Consulting is a growing segment within the public sector that includes working for private-sector companies, including major consulting firms, and also for public organizations in every conceivable area, from transportation to education, health care, environmental policy, and technology. Consultants are professional advisors to organizations on an area in which they have a high level of expertise. They may be called upon to conduct research, evaluate issues, and help organizations develop solutions to existing problems. Though specific projects can vary widely in terms of subject matter and scope, a consultant’s main role is to help clients respond to challenges, make informed decisions, and carry out effective policy changes.
A Day in the Life of a Consultant
There is no typical day in the life of a consultant. Much of a consultant’s work life depends on what type of consultant they are and who they work for. Consultants for major private-sector firms are likely to spend up to 80 percent of their time traveling to work on-site with their clients. There are two basic ways in which consultants typically complete their work. In most cases, consultants are asked to assist with a project by providing their expertise in a certain field. They attend meetings, plan and execute research initiatives, and help a company or organization determine the best solution to a particular problem. In these situations, the consultant’s input provides a third-party perspective that can help pinpoint specific areas in need of change.
Another approach to consulting is a facilitative approach. This approach places the consultant in a position to evaluate the solutions created by the company or organization itself, which allows the company or organization to complete a majority of the work in-house. The consultant simply gives input on the solution and helps tailor it to best meet the organization’s needs.
Public-sector consultants typically specialize in areas that best match their individual interests. When a company, government agency, or other organization requires assistance, they are most likely to call on a consultant who possesses a strong background in a specific area to ensure they receive reputable expertise. Consultants in all fields typically work under tight deadlines, requiring long hours and many nights and weekends.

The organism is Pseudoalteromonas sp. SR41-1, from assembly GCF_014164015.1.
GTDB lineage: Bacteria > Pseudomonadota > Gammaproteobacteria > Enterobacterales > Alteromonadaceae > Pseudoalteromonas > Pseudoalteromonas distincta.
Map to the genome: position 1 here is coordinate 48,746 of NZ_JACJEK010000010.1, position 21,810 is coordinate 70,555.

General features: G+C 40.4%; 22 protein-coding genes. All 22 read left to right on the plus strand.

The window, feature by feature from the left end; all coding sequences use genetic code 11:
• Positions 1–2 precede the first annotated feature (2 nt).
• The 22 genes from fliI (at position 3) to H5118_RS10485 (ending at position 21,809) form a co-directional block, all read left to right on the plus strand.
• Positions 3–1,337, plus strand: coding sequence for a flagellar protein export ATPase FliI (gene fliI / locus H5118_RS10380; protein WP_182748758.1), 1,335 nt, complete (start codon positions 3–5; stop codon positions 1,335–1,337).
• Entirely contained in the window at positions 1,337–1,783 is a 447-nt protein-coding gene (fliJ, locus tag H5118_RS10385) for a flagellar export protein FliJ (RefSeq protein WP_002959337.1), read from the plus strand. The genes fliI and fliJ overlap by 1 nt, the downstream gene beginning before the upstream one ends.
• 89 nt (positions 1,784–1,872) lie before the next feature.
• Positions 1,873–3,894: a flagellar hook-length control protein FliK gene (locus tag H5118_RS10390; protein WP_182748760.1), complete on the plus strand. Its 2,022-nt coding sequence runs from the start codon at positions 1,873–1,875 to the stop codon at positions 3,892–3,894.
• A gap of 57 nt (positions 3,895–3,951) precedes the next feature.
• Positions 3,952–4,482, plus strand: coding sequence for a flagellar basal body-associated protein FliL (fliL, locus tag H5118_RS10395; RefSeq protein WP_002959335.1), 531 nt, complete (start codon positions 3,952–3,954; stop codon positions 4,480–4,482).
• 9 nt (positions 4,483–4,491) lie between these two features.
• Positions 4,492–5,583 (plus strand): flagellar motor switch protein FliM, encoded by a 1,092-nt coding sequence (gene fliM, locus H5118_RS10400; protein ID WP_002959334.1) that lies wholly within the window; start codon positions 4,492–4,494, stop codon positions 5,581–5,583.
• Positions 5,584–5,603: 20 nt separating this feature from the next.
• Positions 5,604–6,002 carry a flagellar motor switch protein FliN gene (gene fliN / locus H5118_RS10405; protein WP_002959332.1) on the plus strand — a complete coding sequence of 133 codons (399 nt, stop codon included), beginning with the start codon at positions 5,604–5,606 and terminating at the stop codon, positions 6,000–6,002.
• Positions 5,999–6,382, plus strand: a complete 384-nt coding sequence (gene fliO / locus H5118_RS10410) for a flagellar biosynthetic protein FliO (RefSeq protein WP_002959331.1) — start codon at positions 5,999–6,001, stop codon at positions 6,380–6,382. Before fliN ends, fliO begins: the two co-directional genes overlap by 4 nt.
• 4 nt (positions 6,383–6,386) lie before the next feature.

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Salary and Benefits
The median salary for someone working in management consulting is around $85,000, depending upon experience and the field in which the consultant works. Employees of major private firms make considerably more, with an average starting salary in excess of $130,000 per year. This salary is often supplemented with bonuses, commissions, and profit sharing. Consultants who are not self-employed usually receive a standard benefits package.
The education requirements of consultants are as varied as the areas in which they work, although an individual would typically have several years of professional experience coupled with a graduate degree such as a Master of Public Administration or Master of Business Administration.
Challenges and Opportunities
The need for specialized knowledge and information is growing rapidly in all areas, including private businesses, nonprofits, public-sector businesses, and government agencies. Because of this growing need, the demand for consultants is also increasing. Due to the high-income potential in this field as well as specializations that allow candidates to choose an area that interests them, competition is high. Growing international economies create new opportunities for consultants to build effective global strategies for both the public and private sectors.
The Bureau of Labor Statistics predicts that management consulting will grow by about 19 percent by the year 2020. Local, state, and federal government agencies have an increasing need to cut costs, a common task for management consultants.
One of the most common trends among management consulting today is for public-sector offices as well as private businesses to hire their own full-time consultants instead of relying solely on consulting firms. This provides organizations with easy access to a consultant for every issue they encounter. Internal consultants also possess an intimate knowledge of the organization in which they work, allowing them to tailor their work to meet the needs of the organization.